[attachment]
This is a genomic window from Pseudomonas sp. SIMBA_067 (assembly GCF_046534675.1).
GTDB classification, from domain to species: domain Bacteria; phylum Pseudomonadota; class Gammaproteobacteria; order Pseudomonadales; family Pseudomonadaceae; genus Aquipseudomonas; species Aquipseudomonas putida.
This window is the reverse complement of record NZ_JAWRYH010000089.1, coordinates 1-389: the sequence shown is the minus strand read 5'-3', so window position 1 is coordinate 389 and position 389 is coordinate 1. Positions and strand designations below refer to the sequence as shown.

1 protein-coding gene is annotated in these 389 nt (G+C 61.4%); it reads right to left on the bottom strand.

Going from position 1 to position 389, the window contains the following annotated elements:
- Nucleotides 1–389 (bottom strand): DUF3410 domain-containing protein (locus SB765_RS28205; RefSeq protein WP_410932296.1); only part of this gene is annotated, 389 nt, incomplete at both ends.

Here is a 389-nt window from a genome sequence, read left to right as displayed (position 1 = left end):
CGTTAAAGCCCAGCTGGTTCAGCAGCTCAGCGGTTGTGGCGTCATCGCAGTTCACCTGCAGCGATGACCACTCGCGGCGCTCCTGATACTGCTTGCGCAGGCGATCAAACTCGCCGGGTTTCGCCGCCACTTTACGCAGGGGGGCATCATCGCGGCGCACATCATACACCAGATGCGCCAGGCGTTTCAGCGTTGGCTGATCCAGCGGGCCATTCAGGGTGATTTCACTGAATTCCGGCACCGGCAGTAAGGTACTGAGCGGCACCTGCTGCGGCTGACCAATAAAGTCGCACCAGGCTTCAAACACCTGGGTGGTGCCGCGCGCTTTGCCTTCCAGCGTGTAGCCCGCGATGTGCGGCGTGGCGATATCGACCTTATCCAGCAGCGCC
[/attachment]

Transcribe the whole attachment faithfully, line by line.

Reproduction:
This is a genomic window from Pseudomonas sp. SIMBA_067 (assembly GCF_046534675.1).
GTDB classification, from domain to species: domain Bacteria; phylum Pseudomonadota; class Gammaproteobacteria; order Pseudomonadales; family Pseudomonadaceae; genus Aquipseudomonas; species Aquipseudomonas putida.
This window is the reverse complement of record NZ_JAWRYH010000089.1, coordinates 1-389: the sequence shown is the minus strand read 5'-3', so window position 1 is coordinate 389 and position 389 is coordinate 1. Positions and strand designations below refer to the sequence as shown.

1 protein-coding gene is annotated in these 389 nt (G+C 61.4%); it reads right to left on the bottom strand.

Going from position 1 to position 389, the window contains the following annotated elements:
- Nucleotides 1–389 (bottom strand): DUF3410 domain-containing protein (locus SB765_RS28205; RefSeq protein WP_410932296.1); only part of this gene is annotated, 389 nt, incomplete at both ends.

Here is a 389-nt window from a genome sequence, read left to right as displayed (position 1 = left end):
CGTTAAAGCCCAGCTGGTTCAGCAGCTCAGCGGTTGTGGCGTCATCGCAGTTCACCTGCAGCGATGACCACTCGCGGCGCTCCTGATACTGCTTGCGCAGGCGATCAAACTCGCCGGGTTTCGCCGCCACTTTACGCAGGGGGGCATCATCGCGGCGCACATCATACACCAGATGCGCCAGGCGTTTCAGCGTTGGCTGATCCAGCGGGCCATTCAGGGTGATTTCACTGAATTCCGGCACCGGCAGTAAGGTACTGAGCGGCACCTGCTGCGGCTGACCAATAAAGTCGCACCAGGCTTCAAACACCTGGGTGGTGCCGCGCGCTTTGCCTTCCAGCGTGTAGCCCGCGATGTGCGGCGTGGCGATATCGACCTTATCCAGCAGCGCC